Five areas in life sciences where data integrity is vital

Anca Ciobanu, Strategic Theme Lead at the Pistoia Alliance, discusses the need to ensure data integrity in life sciences. She explains how data integrity can reduce costs and increase patient safety across five key areas: reproducibility, IDMP, the microbiome, semantic enrichment, artificial intelligence and machine learning.

Much of our progress in life sciences R&D hinges on data integrity. Bad data costs organisations time and resources – IBM estimates it accounts for $3.1 trillion in losses to organisations every year.1 True data integrity goes beyond just quality; it requires that data is attributable, legible, contemporaneous, original, enduring and available across the lifecycle of a research project. By building data integrity into the early phases of R&D and throughout the data lifecycle, life sciences organisations can better steer research – and save both time and cost. Here are five key areas we can transform by adopting data integrity.

The reproducibility crisis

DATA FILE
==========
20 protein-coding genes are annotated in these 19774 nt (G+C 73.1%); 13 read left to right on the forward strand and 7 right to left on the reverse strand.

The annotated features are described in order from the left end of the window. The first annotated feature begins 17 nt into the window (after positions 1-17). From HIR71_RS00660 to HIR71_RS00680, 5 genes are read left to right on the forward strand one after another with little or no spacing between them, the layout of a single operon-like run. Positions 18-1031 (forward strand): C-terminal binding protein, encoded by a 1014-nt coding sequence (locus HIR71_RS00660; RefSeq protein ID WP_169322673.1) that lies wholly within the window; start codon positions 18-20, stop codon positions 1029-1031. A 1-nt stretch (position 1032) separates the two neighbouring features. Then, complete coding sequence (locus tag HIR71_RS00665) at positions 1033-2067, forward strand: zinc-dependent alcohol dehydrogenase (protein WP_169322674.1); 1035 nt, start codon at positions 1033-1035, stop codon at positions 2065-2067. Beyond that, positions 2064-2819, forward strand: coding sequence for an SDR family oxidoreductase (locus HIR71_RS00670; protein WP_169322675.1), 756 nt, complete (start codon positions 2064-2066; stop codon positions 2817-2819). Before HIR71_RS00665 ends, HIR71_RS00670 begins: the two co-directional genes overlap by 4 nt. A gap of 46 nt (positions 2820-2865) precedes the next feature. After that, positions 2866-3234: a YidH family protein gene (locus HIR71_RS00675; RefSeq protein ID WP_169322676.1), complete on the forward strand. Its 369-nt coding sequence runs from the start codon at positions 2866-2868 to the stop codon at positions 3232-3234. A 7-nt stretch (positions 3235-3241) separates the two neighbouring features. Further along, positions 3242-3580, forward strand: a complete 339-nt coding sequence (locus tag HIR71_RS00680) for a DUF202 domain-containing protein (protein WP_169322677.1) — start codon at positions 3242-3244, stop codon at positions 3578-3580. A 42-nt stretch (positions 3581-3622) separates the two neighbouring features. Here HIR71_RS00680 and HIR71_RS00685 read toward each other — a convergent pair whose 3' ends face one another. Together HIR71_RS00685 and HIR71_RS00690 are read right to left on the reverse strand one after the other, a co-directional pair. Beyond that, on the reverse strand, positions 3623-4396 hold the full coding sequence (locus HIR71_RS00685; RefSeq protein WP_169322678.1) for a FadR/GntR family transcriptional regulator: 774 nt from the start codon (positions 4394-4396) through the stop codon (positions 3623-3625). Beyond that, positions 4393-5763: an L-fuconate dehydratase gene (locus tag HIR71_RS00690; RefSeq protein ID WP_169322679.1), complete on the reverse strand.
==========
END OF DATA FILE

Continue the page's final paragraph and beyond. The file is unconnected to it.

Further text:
More than 70 percent of researchers have failed to repeat peer experiments, and more than half have failed to reproduce their own.2 Unless we can replicate results with a high degree of reliability, research findings cannot be regarded as scientific knowledge. Data integrity (or lack thereof) has a huge part to play in the reproducibility crisis. The clearest example lies in how most experiment methods are conducted today; when organisations come to reproduce a study, they are often unable to access the full details of a method, which might be written by hand, saved locally, or locked in an electronic lab notebook (ELN). This lack of transparency increases the risk of human error and makes it extremely difficult for a clinical research organisation (CRO) to re-establish and validate the method within the same parameters.